- Stay away from overused tropes: Chinese consumers are increasingly bored of red and gold themed products, and may react more positively to richer, lesser known, more authentic symbols.
- Don’t use cultural symbols that don’t fit your brand: In 2014, Hermes and Longchamp had great success with their horse-themed products, as this symbol closely aligned with their brands. But, as Longchamp found, it is not enough to simply slap a cultural icon on a product, as shown by this year’s rooster-themed bag. “Simply adding an image of the rooster on a red-and-golden bag just has no sense of aesthetics,” said one online commentator.
- Make sure your products don’t look like counterfeits: Chinese consumers are extremely wary of items that look like they can be purchased on ecommerce platforms like Taobao. As one commentator said of Calvin Klein’s rooster-themed underwear: “If I spend that much amount of money on it, why would I want to buy something that looks like a fake?”
Louis Vuitton, for one, seem to have got it right this year, with their bird-adorned wallet collection becoming very popular. While it might be argued the bird resembles an owl more so than a rooster, consumers felt it was perfect for the gift-exchanging season, with one calling it “adorable”.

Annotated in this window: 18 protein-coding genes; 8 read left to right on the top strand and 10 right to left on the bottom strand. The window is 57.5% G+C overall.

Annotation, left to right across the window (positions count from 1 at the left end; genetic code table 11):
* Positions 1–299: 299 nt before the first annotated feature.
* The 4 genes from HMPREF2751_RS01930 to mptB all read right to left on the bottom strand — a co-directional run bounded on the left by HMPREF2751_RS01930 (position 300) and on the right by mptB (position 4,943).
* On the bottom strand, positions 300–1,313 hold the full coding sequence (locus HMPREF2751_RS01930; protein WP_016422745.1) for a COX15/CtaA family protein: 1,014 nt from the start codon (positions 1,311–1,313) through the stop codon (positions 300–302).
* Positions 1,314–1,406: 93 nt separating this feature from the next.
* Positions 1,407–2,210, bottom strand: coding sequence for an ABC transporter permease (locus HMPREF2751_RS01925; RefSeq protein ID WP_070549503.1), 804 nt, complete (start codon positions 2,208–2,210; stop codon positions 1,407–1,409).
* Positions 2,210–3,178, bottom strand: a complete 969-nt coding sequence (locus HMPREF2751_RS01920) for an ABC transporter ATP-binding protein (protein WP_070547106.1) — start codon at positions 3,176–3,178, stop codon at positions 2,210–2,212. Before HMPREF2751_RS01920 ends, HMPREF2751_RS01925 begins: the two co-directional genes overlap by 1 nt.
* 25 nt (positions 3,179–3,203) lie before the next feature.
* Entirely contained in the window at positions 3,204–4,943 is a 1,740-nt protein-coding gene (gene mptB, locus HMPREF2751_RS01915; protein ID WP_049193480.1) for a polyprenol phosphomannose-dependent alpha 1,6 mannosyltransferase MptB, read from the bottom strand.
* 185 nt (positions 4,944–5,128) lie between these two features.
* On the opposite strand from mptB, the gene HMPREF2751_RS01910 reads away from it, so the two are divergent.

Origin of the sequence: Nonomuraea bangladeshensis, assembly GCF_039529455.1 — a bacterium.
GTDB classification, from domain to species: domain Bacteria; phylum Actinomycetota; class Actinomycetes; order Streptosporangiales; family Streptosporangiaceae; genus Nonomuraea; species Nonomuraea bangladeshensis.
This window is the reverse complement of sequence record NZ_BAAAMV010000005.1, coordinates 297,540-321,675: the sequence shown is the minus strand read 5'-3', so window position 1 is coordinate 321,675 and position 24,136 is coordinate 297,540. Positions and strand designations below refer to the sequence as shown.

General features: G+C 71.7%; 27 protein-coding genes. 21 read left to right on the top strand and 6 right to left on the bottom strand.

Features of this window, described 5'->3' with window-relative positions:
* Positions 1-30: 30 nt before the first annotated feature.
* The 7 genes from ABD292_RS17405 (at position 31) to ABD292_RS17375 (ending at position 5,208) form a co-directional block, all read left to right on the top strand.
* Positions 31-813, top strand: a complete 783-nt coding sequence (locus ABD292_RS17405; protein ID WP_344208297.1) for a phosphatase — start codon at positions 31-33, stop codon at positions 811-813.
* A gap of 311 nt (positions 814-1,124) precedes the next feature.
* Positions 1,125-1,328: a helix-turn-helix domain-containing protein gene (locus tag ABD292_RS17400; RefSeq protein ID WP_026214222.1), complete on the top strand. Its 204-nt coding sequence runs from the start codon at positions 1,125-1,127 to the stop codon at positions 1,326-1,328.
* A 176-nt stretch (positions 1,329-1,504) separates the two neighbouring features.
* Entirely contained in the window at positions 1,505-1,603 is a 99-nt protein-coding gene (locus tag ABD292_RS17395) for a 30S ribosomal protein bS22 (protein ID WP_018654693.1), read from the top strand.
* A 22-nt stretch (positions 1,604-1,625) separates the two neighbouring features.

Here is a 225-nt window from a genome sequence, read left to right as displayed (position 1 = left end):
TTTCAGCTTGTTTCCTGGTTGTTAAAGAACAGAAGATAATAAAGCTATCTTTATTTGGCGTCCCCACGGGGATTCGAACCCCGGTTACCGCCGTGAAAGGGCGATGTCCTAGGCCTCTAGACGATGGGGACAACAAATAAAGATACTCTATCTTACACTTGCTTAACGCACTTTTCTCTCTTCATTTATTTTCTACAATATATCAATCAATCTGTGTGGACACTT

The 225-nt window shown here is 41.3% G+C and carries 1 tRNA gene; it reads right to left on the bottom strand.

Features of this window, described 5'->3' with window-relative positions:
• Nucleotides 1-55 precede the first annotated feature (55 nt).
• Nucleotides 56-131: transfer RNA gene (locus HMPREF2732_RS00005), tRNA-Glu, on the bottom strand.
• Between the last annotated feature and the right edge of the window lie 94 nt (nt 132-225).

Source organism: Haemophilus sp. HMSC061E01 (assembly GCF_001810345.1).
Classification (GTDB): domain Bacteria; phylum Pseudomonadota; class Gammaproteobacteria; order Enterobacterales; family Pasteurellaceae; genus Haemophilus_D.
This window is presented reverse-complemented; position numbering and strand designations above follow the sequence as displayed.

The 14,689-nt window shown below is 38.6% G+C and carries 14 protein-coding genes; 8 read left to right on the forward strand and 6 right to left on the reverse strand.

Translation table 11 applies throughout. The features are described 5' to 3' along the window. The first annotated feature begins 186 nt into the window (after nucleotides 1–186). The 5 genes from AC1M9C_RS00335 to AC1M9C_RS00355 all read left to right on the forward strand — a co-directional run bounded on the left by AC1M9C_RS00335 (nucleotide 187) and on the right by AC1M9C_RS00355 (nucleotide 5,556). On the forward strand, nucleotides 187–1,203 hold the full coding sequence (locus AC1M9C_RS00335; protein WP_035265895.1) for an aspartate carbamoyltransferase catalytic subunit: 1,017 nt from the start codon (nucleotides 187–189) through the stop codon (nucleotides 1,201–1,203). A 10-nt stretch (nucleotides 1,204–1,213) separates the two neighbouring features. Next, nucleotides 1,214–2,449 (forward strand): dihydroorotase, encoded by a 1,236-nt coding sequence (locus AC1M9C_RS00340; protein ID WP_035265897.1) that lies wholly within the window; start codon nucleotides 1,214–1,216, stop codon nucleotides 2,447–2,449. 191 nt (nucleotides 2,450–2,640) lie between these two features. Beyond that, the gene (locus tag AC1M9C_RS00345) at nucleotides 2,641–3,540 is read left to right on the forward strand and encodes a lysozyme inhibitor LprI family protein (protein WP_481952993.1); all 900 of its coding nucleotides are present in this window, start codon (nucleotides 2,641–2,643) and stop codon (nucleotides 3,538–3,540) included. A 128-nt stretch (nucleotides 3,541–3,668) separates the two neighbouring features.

A take on China’s “copycat” culture
Many have accused China of simply ripping off Western innovations, said Brown, acknowledging Facebook clone Xiaonei and Twitter clone Fanfou. But this is missing the fact that China is evolving very fast.
Just as a child learns by copying those around them, so too has China. But after copying comes iteration, and then innovation, and this is the phase we are seeing in China now. While they may have initially copied the functions of Western applications, they are now taking them in a whole new direction, as we are seeing with platforms like WeChat that integrate the functions of several different apps into a single ecosystem.
Brown finished his talk with a quote from Bill Gates: “We always overestimate the change that will occur in the next two years and underestimate the change that will occur in the next ten. Don’t let yourself be lulled into inaction.”